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Sans Titre II

Sans Titre II, 1981 by Wifredo Lam is a colored Lithograph. This print is signed in the lower right margin of the print and numbered out of an edition of 150 on the lower left margin.

A major early 20th-century painter, Wifredo Lam fused elements of Cubism and Surrealism with African culture in paintings that were exhibited alongside those of Pablo Picasso and other Cubists and  Fauvists. A native Cuban, Lam hailed from Chinese, European, Indian, and mixed-African descent, and he was deeply influenced by African spiritual practices such as Santeria. He studied in Spain under the same teacher as Salvador Dalí and became a friend of Picasso after moving to Paris in 1938. After returning to Havana in 1941, Lam began producing paintings that were dominated by hybridized human-animal-vegetal figures. There he produced his most famous work, The Jungle (1943), which depicted four grotesque figures with mask-like faces emerging from dense vegetation, and has drawn comparisons with Picasso’s masterpiece Guernica (1937).

The internationally renowned Cuban painter Wifredo Lam (1902-1982) was a precursor of a cross-cultural style of painting, infusing Western modernism with African and Caribbean symbolism. His peripatetic life brought him into contact with all the avant-garde movements of his times―cubism, surrealism, CoBrA―whose incentives for greater freedom in art, for unleashing the unconscious, and for exploring the “marvelous” through automatic writing had great impact on his work. But Lam never lost sight of the world around him and like his friend Aimé Césaire took on the struggle “to paint the drama of his country, the cause and spirit of the blacks.” He invented a highly original voice that speaks in the name of “defending human dignity” and “saluting freedom.”

Medium

Lithograph

Year

1981

Edition

150

Catalogue Raisonné

NA

Signature

Signed

Size 38 x 27.5 (in)
97 x 70 (cm)
Price Price on Request
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Description

Sans Titre II, 1981 by Wifredo Lam is a colored Lithograph. This print is signed in the lower right margin of the print and numbered out of an edition of 150 on the lower left margin.

A major early 20th-century painter, Wifredo Lam fused elements of Cubism and Surrealism with African culture in paintings that were exhibited alongside those of Pablo Picasso and other Cubists and  Fauvists. A native Cuban, Lam hailed from Chinese, European, Indian, and mixed-African descent, and he was deeply influenced by African spiritual practices such as Santeria. He studied in Spain under the same teacher as Salvador Dalí and became a friend of Picasso after moving to Paris in 1938. After returning to Havana in 1941, Lam began producing paintings that were dominated by hybridized human-animal-vegetal figures. There he produced his most famous work, The Jungle (1943), which depicted four grotesque figures with mask-like faces emerging from dense vegetation, and has drawn comparisons with Picasso’s masterpiece Guernica (1937).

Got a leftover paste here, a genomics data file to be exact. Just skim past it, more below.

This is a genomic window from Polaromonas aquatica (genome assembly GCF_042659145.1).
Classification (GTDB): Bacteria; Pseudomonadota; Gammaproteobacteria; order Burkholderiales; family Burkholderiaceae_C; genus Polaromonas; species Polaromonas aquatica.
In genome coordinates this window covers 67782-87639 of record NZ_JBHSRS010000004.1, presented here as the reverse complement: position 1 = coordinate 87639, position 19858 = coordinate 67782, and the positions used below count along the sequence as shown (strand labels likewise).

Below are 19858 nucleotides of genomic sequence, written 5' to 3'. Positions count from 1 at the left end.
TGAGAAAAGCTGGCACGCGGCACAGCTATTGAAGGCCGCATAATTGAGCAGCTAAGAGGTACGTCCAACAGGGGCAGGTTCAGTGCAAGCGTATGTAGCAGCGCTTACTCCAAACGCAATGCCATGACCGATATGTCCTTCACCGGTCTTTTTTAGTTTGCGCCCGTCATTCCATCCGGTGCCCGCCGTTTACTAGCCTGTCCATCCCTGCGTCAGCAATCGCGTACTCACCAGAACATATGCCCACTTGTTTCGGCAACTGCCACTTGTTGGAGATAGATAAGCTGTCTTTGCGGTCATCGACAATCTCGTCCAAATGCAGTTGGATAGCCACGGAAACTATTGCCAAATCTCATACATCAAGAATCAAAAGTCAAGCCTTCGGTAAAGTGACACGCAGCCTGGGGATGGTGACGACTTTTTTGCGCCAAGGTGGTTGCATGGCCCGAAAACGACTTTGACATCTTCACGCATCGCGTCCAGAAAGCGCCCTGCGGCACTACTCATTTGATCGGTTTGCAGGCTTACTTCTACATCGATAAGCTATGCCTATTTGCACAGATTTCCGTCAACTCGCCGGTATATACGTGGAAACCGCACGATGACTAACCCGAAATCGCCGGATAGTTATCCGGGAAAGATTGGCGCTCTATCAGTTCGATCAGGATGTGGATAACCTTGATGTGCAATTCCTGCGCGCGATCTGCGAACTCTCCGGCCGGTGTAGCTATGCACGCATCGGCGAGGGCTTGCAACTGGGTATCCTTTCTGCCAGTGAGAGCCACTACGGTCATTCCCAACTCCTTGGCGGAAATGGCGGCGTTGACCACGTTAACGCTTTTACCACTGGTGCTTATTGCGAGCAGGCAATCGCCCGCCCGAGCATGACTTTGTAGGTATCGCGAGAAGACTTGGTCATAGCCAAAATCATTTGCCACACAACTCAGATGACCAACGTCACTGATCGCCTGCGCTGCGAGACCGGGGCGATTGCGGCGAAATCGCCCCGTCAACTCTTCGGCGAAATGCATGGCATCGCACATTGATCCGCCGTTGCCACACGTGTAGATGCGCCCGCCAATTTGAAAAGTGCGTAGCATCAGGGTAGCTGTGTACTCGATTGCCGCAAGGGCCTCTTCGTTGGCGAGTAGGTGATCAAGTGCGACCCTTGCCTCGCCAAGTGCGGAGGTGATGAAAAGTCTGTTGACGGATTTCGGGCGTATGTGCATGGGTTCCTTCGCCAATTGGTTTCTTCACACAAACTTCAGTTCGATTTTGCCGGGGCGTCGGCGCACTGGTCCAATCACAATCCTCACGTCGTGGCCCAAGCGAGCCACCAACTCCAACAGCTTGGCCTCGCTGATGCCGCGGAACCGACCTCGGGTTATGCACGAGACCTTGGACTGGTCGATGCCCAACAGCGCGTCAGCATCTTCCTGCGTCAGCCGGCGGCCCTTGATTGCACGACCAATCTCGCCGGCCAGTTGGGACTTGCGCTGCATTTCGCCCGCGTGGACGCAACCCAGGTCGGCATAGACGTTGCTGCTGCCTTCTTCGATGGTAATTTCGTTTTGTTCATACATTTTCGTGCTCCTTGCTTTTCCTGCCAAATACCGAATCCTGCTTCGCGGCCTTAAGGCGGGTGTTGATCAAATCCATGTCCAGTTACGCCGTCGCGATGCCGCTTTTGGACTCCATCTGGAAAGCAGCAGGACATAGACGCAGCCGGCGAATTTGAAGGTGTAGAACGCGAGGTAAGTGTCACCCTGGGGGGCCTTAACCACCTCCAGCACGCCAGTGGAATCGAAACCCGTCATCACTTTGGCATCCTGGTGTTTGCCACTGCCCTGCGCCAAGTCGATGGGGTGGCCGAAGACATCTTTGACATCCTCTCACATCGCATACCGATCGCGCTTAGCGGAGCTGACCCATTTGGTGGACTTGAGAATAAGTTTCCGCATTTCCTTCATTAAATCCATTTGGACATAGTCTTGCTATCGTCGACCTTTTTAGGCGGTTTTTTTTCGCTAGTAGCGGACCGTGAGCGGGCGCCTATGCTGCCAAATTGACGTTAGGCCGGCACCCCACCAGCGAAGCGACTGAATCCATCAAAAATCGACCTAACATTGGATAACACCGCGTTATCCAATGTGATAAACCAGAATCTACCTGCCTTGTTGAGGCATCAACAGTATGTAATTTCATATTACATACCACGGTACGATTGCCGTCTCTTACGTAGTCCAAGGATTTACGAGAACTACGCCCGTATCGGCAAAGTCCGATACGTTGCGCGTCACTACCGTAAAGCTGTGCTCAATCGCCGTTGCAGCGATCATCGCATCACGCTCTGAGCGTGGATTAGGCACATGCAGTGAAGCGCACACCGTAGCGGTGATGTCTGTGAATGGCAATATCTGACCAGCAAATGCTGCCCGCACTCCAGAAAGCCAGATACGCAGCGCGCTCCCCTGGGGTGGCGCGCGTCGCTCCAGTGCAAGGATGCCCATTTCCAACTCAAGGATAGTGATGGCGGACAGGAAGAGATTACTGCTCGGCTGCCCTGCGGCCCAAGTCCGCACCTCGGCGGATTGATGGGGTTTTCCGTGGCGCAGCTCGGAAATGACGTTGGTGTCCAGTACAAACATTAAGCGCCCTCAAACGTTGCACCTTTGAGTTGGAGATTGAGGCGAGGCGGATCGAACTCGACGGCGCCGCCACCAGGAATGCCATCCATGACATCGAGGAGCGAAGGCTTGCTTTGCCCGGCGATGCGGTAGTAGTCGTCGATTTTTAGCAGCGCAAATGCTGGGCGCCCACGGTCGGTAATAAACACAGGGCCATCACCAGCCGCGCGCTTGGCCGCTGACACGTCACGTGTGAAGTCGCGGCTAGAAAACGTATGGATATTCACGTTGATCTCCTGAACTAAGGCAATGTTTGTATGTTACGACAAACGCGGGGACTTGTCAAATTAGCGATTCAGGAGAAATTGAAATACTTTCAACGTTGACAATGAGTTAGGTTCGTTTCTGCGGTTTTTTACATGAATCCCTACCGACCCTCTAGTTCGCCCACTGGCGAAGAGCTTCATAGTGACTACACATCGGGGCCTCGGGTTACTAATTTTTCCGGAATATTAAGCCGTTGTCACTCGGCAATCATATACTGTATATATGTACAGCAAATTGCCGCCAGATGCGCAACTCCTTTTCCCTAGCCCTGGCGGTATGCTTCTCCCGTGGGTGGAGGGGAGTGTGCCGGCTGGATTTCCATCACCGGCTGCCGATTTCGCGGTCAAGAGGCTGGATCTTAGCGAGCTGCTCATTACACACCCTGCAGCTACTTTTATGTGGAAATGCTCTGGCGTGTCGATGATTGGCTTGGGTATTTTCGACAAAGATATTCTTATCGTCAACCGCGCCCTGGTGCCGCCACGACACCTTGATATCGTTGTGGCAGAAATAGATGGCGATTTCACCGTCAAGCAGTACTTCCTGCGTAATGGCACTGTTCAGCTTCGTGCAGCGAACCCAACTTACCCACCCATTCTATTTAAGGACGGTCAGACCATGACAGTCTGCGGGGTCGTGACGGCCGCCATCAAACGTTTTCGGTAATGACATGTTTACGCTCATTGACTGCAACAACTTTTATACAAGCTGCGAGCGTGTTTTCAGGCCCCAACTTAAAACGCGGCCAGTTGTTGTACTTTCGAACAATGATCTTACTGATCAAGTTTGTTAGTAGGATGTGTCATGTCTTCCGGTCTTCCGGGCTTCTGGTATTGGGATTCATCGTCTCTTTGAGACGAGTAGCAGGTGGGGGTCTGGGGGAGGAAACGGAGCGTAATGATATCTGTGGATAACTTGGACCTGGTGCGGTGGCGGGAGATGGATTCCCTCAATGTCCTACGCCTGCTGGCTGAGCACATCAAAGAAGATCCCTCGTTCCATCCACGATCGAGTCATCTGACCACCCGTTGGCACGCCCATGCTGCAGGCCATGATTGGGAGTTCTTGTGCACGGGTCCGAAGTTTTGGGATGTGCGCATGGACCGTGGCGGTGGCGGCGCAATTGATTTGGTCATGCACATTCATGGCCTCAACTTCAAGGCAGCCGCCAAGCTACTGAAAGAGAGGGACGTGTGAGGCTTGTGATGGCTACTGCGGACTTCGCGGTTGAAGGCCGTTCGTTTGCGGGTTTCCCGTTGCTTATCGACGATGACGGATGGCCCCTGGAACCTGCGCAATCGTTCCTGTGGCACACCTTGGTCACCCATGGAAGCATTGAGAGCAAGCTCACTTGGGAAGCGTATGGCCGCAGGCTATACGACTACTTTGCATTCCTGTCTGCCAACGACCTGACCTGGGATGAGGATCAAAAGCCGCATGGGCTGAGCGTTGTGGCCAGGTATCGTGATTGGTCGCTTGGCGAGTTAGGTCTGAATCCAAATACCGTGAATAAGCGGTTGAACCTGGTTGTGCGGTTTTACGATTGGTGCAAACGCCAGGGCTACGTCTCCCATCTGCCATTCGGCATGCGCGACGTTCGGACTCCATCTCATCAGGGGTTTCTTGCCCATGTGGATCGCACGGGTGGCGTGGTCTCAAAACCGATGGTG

The internationally renowned Cuban painter Wifredo Lam (1902-1982) was a precursor of a cross-cultural style of painting, infusing Western modernism with African and Caribbean symbolism. His peripatetic life brought him into contact with all the avant-garde movements of his times―cubism, surrealism, CoBrA―whose incentives for greater freedom in art, for unleashing the unconscious, and for exploring the “marvelous” through automatic writing had great impact on his work. But Lam never lost sight of the world around him and like his friend Aimé Césaire took on the struggle “to paint the drama of his country, the cause and spirit of the blacks.” He invented a highly original voice that speaks in the name of “defending human dignity” and “saluting freedom.”

Wifredo Lam was an Afro-Cuban artist best known for his unique Surrealist aesthetic that combined European artistic movements with the imagery of his native country. “I responded always to the presence of factors that emanated from our history and our geography, tropical flowers, and black culture,” Lam once said. In one of his most famous paintings, The Jungle (1943), these various influences are melded together, onto a single large-scale canvas. Born Wifredo Oscar de la Concepción Lam y Castilla on December 8, 1902 in Sagua la Grande, Cuba, the painter moved to Madrid, Spain in 1923 to study with Fernando Álvarez de Sotomayor, who had been the teacher of famed Surrealist Salvador Dalí. Lam moved to Paris after seeing an exhibition of Pablo Picasso’s work in Spain. Having arrived in Paris, he introduced himself to Picasso who subsequently showed Lam his collection of primitive artworks. The two artists’ interaction figured heavily in Lam’s work throughout the remainder of his career. He died on September 11, 1982 in Paris, France at the age of 79. Today, the artist’s works are held in the collections of the Tate Gallery in London, the Reina Sofia Museum in Madrid, The Museum of Modern Art in New York, and the National Gallery of Art in Washington, D.C., among others.

Additional information

Medium

Lithograph

Year

1981

Edition

150

Catalogue Raisonné

NA

Signature

Signed

Size 38 x 27.5 (in)
97 x 70 (cm)
Price Price on Request